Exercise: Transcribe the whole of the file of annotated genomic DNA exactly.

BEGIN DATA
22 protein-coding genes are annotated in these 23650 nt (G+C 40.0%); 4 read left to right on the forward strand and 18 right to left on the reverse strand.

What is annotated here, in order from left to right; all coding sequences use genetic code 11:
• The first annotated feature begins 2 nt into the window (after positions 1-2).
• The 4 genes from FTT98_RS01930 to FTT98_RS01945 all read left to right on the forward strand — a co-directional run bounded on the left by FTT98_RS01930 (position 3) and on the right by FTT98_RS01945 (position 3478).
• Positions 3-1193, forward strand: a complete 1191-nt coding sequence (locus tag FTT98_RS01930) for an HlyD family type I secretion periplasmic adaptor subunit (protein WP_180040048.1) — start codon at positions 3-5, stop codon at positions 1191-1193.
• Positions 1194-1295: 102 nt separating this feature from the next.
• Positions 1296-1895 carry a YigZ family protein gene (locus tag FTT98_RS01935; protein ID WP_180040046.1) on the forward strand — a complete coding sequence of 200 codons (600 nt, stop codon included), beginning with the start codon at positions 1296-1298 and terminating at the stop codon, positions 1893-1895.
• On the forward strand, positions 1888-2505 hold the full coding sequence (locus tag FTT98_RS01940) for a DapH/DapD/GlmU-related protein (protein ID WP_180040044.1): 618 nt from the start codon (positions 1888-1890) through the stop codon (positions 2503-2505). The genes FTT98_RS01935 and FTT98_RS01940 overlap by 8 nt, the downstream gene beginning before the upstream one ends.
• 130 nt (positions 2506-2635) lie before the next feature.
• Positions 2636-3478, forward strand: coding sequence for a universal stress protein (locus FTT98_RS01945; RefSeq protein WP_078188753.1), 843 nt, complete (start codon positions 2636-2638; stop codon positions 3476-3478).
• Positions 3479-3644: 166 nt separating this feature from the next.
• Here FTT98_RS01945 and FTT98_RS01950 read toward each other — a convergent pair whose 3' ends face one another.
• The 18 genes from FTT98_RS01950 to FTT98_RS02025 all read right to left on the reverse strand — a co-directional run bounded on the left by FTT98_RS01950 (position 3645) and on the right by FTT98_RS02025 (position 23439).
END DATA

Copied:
22 protein-coding genes are annotated in these 23650 nt (G+C 40.0%); 4 read left to right on the forward strand and 18 right to left on the reverse strand.

What is annotated here, in order from left to right; all coding sequences use genetic code 11:
• The first annotated feature begins 2 nt into the window (after positions 1-2).
• The 4 genes from FTT98_RS01930 to FTT98_RS01945 all read left to right on the forward strand — a co-directional run bounded on the left by FTT98_RS01930 (position 3) and on the right by FTT98_RS01945 (position 3478).
• Positions 3-1193, forward strand: a complete 1191-nt coding sequence (locus tag FTT98_RS01930) for an HlyD family type I secretion periplasmic adaptor subunit (protein WP_180040048.1) — start codon at positions 3-5, stop codon at positions 1191-1193.
• Positions 1194-1295: 102 nt separating this feature from the next.
• Positions 1296-1895 carry a YigZ family protein gene (locus tag FTT98_RS01935; protein ID WP_180040046.1) on the forward strand — a complete coding sequence of 200 codons (600 nt, stop codon included), beginning with the start codon at positions 1296-1298 and terminating at the stop codon, positions 1893-1895.
• On the forward strand, positions 1888-2505 hold the full coding sequence (locus tag FTT98_RS01940) for a DapH/DapD/GlmU-related protein (protein ID WP_180040044.1): 618 nt from the start codon (positions 1888-1890) through the stop codon (positions 2503-2505). The genes FTT98_RS01935 and FTT98_RS01940 overlap by 8 nt, the downstream gene beginning before the upstream one ends.
• 130 nt (positions 2506-2635) lie before the next feature.
• Positions 2636-3478, forward strand: coding sequence for a universal stress protein (locus FTT98_RS01945; RefSeq protein WP_078188753.1), 843 nt, complete (start codon positions 2636-2638; stop codon positions 3476-3478).
• Positions 3479-3644: 166 nt separating this feature from the next.
• Here FTT98_RS01945 and FTT98_RS01950 read toward each other — a convergent pair whose 3' ends face one another.
• The 18 genes from FTT98_RS01950 to FTT98_RS02025 all read right to left on the reverse strand — a co-directional run bounded on the left by FTT98_RS01950 (position 3645) and on the right by FTT98_RS02025 (position 23439).